Modified Densification Process for Increasing Strength Properties of Pine and Gmelina Wood from Community Forests

Yunianti, Andi Detti;Tirtayasa P., Kidung;Suhasman, Suhasman;Taskirawati, Ira;Agussalim, Agussalim;Muin, Musrizal

  • Received : 2019.03.09
  • Accepted : 2019.07.03
  • Published : 2019.07.25


Densification is a process for improving the strength properties of wood from the felling of young trees, which is a common harvest practice in community forests. A series of experiments was conducted to refine the process with particular regard to the determination of suitable pretreatment and treatment conditions. Samples of pine and gmelina measuring $23cm(L){\times}20cm(W){\times}2cm(T)$ underwent pretreatment through immersion in a 1:1 $CH_3COOH-H_2O_2$ solution at concentrations of 15%, 20%, and 30%. Samples pretreated with the 20% solution showed the greatest improvement in strength; further experiments were conducted to determine the optimum treatment conditions in terms of temperature and duration following immersion. Test samples with the same dimensions as those in the pretreatment experiment were soaked in a 1:1 20% $CH_3COOH-H_2O_2$ solution and warmed in a water bath. The test samples were then individually hot pressed to the target thickness, which was 30% less than the original thickness and held at $150^{\circ}C$ or $170^{\circ}C$ for 15 or 30 minutes. The treated samples were cut for an analysis of their density, recovery of set, and bending strength. Pine and gmelina exhibited the best characteristics after treatment at $150^{\circ}C$ for 30 and 15 minutes, respectively. The results suggest that the modified densification process had increased the bending strength of the wood, but the temperature and duration of treatment must be carefully considered for different wood species.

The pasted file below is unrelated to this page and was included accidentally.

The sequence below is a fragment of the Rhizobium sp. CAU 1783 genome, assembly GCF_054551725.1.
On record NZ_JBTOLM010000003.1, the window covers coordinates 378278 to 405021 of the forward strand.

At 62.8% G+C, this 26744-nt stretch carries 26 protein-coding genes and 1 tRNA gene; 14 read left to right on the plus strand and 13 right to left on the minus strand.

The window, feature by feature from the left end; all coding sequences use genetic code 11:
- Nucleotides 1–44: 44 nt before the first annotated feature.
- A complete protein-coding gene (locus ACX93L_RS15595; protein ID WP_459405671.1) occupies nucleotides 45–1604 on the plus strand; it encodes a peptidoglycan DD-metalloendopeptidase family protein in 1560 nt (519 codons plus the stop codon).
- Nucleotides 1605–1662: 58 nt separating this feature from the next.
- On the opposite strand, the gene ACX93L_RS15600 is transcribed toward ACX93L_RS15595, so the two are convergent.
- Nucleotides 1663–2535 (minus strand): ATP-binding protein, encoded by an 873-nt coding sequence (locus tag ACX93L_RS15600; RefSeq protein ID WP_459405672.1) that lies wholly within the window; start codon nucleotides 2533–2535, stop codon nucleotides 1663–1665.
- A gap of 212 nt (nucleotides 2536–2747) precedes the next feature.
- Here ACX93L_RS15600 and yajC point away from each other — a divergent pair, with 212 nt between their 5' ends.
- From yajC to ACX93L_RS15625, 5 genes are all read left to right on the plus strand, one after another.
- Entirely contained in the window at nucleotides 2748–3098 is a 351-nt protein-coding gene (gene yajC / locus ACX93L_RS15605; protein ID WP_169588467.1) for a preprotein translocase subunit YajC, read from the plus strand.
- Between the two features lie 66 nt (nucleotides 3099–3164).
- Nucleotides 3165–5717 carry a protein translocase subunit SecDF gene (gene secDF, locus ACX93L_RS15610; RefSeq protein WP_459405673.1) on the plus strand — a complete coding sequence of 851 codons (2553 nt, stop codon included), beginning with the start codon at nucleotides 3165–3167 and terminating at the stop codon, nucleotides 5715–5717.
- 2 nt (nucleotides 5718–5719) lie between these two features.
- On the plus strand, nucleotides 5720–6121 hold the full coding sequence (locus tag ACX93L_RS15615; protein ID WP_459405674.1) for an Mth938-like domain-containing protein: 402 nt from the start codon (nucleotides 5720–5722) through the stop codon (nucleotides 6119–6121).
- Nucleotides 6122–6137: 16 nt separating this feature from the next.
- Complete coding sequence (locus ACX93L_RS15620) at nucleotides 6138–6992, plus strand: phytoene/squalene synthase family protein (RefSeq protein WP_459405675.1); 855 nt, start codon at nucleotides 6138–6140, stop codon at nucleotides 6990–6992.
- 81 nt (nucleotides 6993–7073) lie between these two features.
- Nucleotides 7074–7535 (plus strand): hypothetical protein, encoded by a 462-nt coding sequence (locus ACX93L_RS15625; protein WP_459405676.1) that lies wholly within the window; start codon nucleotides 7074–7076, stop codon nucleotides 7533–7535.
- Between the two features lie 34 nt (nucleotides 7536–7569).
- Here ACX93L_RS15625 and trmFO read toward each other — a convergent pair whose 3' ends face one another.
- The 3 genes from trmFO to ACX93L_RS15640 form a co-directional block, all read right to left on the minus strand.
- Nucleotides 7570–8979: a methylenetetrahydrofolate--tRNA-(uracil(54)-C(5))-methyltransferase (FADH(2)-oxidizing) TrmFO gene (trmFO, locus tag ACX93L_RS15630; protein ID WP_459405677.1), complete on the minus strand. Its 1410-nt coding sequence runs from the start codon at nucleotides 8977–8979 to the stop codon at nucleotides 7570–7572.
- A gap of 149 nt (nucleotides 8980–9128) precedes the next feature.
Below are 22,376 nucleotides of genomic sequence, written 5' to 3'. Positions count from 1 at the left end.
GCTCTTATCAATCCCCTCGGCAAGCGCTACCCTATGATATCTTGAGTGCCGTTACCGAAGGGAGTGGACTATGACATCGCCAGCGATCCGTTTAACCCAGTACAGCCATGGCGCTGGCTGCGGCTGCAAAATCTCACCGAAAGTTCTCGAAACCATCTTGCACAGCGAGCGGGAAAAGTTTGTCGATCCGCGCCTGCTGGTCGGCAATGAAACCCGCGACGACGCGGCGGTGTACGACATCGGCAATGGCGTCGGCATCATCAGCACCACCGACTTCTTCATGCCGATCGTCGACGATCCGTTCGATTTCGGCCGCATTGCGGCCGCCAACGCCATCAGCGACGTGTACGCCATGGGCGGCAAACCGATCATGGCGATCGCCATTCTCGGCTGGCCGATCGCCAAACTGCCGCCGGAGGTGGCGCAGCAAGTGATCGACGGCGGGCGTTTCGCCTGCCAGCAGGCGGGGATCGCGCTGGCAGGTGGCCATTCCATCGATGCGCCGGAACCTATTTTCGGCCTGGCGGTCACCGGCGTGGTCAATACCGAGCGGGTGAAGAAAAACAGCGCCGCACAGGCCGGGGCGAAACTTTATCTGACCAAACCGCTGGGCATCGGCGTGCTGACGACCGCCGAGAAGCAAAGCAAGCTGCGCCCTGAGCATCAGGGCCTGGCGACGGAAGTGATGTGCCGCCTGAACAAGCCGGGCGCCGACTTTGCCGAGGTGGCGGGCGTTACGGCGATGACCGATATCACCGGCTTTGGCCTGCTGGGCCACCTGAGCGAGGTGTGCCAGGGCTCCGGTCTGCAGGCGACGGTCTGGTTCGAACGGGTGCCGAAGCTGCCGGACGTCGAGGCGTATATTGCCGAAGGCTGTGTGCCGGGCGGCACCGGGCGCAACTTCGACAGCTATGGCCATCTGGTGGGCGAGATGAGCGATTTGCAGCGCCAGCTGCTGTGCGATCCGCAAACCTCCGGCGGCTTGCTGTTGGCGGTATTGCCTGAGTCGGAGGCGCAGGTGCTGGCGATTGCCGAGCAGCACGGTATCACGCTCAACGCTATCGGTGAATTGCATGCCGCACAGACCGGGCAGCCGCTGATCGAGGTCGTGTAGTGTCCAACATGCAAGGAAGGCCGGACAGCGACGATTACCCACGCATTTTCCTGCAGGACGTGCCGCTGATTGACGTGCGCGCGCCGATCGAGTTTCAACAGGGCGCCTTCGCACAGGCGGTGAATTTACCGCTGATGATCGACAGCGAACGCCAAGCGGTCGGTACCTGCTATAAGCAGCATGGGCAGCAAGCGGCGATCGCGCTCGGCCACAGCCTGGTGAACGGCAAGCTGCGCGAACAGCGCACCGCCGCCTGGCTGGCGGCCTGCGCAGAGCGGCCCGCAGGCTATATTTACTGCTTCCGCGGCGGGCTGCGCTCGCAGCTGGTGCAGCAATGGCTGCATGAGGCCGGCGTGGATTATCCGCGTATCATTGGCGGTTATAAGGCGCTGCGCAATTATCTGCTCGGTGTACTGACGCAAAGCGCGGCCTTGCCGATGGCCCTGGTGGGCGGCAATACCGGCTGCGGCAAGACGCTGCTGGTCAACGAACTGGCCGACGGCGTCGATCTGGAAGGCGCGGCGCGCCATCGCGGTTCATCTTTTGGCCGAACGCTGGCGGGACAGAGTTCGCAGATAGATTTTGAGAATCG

bending strength;community forest;wood densification;recovery of set